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iii) Takeover Offers are a catalyst with a much shorter duration than Liquidations or Wind-downs, usually within 2 to 8 months. In the UK, for example, Takeover Panel rules keep things on a fairly strict timetable. In terms of risk, they probably fall somewhere between the two: Your Gross Return is reasonably stable/well-defined, but price volatility and the chances of failure are a lot higher.

It’s not so prudent to give examples of current takeover offers, as price volatility and news flow can change things all too quickly. But I’ll give a brief update on a current Risk Arb situation in which I’m investing, and share my own observations and approach to this type of catalyst:

As I detailed here, I’m currently investing in a Recommended Cash Offer. It’s been tough going, but I’ve managed to increase my holding from 1.1% to 2.6%, with little impact on my expected gross return (now 16.1%). Also, my expected outcome probabilities haven’t changed, so the Expected Value of the gross return is also slightly lower at 14.3%. The decreasing timeline continues to ratchet up the expected IRR: As of today, it’s improved to 220%+, with a possible 660%+ IRR if the consideration’s paid on the earliest possible date. Now, for a more general overview:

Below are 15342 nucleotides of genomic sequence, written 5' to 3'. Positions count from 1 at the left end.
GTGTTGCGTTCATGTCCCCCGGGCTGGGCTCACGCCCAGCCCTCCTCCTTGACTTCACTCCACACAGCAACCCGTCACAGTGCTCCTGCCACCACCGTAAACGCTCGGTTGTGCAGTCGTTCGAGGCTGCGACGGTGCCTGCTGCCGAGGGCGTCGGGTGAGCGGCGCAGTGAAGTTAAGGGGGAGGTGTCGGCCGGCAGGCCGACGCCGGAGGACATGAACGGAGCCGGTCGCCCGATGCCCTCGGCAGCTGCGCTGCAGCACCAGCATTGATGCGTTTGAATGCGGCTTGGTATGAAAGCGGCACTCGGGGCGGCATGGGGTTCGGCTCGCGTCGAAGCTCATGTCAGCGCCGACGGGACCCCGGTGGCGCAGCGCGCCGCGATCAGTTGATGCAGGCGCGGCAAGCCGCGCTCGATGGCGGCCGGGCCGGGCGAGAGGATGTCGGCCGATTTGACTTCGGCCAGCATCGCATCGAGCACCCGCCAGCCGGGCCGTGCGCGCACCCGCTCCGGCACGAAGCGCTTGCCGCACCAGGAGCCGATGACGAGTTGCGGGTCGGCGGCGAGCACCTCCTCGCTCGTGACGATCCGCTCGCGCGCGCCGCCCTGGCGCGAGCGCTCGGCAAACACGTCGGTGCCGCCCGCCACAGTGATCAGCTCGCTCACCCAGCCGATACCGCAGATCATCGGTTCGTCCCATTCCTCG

First, and most obviously, rumours of a takeover are definitely not a catalyst! Journalists, market-makers and message boarders favourite sport is to spread takeover rumours, sometimes multiple times. And some folks fall for it every time..?! Sure, now and again one of these turns into a genuine offer, but so what? Think: If a punter’s excited enough to pay a 3%, 5%, 10% or even (on occasion) a 20% premium on a rumour, and you stack that up against the actual odds of an offer materialising (say, at a 35% premium), the expected value of their returns over time won’t be too hot. Unless a stock’s already on your buy list, with plenty of upside potential, I recommend you ignore the rumour mill!

Second, perhaps you own a stock that’s now the subject of an offer? Congrats, you’re enjoying an unexpected catalyst! Bearing in mind all I’ve said, it’s worth staying in ’til the bitter end, unless you think there’s a real risk the offer will fail. Also, an unexpected takeover may renew your faith in value investing…who needs a damn catalyst, value will out! But a swallow does not a summer make. Yeah, value investing improves long-term returns, but adding catalysts as a focus will improve your returns in the short-term on average, by stacking the deck in your favour.